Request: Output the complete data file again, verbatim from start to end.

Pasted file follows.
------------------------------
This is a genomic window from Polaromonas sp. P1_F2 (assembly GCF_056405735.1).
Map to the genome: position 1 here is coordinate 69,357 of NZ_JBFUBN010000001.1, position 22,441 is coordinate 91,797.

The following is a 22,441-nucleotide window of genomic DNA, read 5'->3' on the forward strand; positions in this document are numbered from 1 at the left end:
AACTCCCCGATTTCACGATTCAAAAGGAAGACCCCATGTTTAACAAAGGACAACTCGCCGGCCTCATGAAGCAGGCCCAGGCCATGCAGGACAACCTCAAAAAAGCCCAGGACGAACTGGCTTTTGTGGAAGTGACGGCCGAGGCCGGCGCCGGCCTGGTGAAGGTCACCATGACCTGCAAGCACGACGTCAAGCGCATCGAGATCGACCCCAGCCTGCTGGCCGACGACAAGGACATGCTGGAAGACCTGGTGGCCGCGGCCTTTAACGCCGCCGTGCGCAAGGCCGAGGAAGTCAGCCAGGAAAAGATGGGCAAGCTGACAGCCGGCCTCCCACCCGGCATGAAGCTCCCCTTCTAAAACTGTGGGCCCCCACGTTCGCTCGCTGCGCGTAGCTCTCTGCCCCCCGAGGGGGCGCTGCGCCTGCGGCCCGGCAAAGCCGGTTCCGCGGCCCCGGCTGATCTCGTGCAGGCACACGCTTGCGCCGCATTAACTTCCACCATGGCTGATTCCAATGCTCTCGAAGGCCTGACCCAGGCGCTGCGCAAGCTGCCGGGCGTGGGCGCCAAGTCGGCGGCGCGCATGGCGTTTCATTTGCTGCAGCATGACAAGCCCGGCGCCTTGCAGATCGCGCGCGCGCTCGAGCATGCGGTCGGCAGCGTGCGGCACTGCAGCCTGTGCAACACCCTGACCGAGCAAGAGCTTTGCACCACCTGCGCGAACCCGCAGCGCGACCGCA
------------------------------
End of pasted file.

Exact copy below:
This is a genomic window from Polaromonas sp. P1_F2 (assembly GCF_056405735.1).
Map to the genome: position 1 here is coordinate 69,357 of NZ_JBFUBN010000001.1, position 22,441 is coordinate 91,797.

The following is a 22,441-nucleotide window of genomic DNA, read 5'->3' on the forward strand; positions in this document are numbered from 1 at the left end:
AACTCCCCGATTTCACGATTCAAAAGGAAGACCCCATGTTTAACAAAGGACAACTCGCCGGCCTCATGAAGCAGGCCCAGGCCATGCAGGACAACCTCAAAAAAGCCCAGGACGAACTGGCTTTTGTGGAAGTGACGGCCGAGGCCGGCGCCGGCCTGGTGAAGGTCACCATGACCTGCAAGCACGACGTCAAGCGCATCGAGATCGACCCCAGCCTGCTGGCCGACGACAAGGACATGCTGGAAGACCTGGTGGCCGCGGCCTTTAACGCCGCCGTGCGCAAGGCCGAGGAAGTCAGCCAGGAAAAGATGGGCAAGCTGACAGCCGGCCTCCCACCCGGCATGAAGCTCCCCTTCTAAAACTGTGGGCCCCCACGTTCGCTCGCTGCGCGTAGCTCTCTGCCCCCCGAGGGGGCGCTGCGCCTGCGGCCCGGCAAAGCCGGTTCCGCGGCCCCGGCTGATCTCGTGCAGGCACACGCTTGCGCCGCATTAACTTCCACCATGGCTGATTCCAATGCTCTCGAAGGCCTGACCCAGGCGCTGCGCAAGCTGCCGGGCGTGGGCGCCAAGTCGGCGGCGCGCATGGCGTTTCATTTGCTGCAGCATGACAAGCCCGGCGCCTTGCAGATCGCGCGCGCGCTCGAGCATGCGGTCGGCAGCGTGCGGCACTGCAGCCTGTGCAACACCCTGACCGAGCAAGAGCTTTGCACCACCTGCGCGAACCCGCAGCGCGACCGCA